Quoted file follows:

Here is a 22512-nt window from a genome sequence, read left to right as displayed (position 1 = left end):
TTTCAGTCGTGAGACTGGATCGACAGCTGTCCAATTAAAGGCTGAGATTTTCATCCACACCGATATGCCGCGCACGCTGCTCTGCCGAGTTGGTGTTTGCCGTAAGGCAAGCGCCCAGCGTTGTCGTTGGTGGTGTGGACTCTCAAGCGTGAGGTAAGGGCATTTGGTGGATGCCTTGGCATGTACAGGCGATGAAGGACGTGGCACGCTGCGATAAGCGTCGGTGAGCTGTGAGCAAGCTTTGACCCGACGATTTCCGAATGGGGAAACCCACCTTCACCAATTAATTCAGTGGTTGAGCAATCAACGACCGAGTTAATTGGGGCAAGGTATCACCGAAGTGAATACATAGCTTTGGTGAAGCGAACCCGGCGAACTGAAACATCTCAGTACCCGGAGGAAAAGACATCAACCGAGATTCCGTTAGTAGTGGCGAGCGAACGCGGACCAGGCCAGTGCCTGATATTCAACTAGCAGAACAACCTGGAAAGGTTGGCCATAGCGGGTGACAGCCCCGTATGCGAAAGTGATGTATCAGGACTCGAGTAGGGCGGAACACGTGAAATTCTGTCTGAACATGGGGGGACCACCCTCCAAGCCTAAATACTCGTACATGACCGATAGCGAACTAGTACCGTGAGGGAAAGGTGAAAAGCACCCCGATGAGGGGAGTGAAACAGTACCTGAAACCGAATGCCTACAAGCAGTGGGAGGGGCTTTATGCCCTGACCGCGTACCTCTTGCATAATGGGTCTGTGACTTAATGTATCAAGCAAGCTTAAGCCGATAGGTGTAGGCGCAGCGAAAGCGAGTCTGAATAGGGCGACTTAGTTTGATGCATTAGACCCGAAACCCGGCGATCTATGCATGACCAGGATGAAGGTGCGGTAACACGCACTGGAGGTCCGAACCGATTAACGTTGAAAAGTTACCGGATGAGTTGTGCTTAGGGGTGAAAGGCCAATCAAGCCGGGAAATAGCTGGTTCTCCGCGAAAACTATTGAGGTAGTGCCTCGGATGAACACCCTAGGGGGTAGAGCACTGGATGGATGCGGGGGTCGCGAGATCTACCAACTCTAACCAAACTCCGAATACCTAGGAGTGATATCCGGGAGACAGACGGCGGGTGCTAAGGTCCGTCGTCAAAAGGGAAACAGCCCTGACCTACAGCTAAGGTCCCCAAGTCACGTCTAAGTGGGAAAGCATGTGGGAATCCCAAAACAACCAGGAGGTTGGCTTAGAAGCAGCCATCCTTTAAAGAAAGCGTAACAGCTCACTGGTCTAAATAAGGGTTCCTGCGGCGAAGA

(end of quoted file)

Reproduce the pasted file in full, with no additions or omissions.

Here is a 22512-nt window from a genome sequence, read left to right as displayed (position 1 = left end):
TTTCAGTCGTGAGACTGGATCGACAGCTGTCCAATTAAAGGCTGAGATTTTCATCCACACCGATATGCCGCGCACGCTGCTCTGCCGAGTTGGTGTTTGCCGTAAGGCAAGCGCCCAGCGTTGTCGTTGGTGGTGTGGACTCTCAAGCGTGAGGTAAGGGCATTTGGTGGATGCCTTGGCATGTACAGGCGATGAAGGACGTGGCACGCTGCGATAAGCGTCGGTGAGCTGTGAGCAAGCTTTGACCCGACGATTTCCGAATGGGGAAACCCACCTTCACCAATTAATTCAGTGGTTGAGCAATCAACGACCGAGTTAATTGGGGCAAGGTATCACCGAAGTGAATACATAGCTTTGGTGAAGCGAACCCGGCGAACTGAAACATCTCAGTACCCGGAGGAAAAGACATCAACCGAGATTCCGTTAGTAGTGGCGAGCGAACGCGGACCAGGCCAGTGCCTGATATTCAACTAGCAGAACAACCTGGAAAGGTTGGCCATAGCGGGTGACAGCCCCGTATGCGAAAGTGATGTATCAGGACTCGAGTAGGGCGGAACACGTGAAATTCTGTCTGAACATGGGGGGACCACCCTCCAAGCCTAAATACTCGTACATGACCGATAGCGAACTAGTACCGTGAGGGAAAGGTGAAAAGCACCCCGATGAGGGGAGTGAAACAGTACCTGAAACCGAATGCCTACAAGCAGTGGGAGGGGCTTTATGCCCTGACCGCGTACCTCTTGCATAATGGGTCTGTGACTTAATGTATCAAGCAAGCTTAAGCCGATAGGTGTAGGCGCAGCGAAAGCGAGTCTGAATAGGGCGACTTAGTTTGATGCATTAGACCCGAAACCCGGCGATCTATGCATGACCAGGATGAAGGTGCGGTAACACGCACTGGAGGTCCGAACCGATTAACGTTGAAAAGTTACCGGATGAGTTGTGCTTAGGGGTGAAAGGCCAATCAAGCCGGGAAATAGCTGGTTCTCCGCGAAAACTATTGAGGTAGTGCCTCGGATGAACACCCTAGGGGGTAGAGCACTGGATGGATGCGGGGGTCGCGAGATCTACCAACTCTAACCAAACTCCGAATACCTAGGAGTGATATCCGGGAGACAGACGGCGGGTGCTAAGGTCCGTCGTCAAAAGGGAAACAGCCCTGACCTACAGCTAAGGTCCCCAAGTCACGTCTAAGTGGGAAAGCATGTGGGAATCCCAAAACAACCAGGAGGTTGGCTTAGAAGCAGCCATCCTTTAAAGAAAGCGTAACAGCTCACTGGTCTAAATAAGGGTTCCTGCGGCGAAGA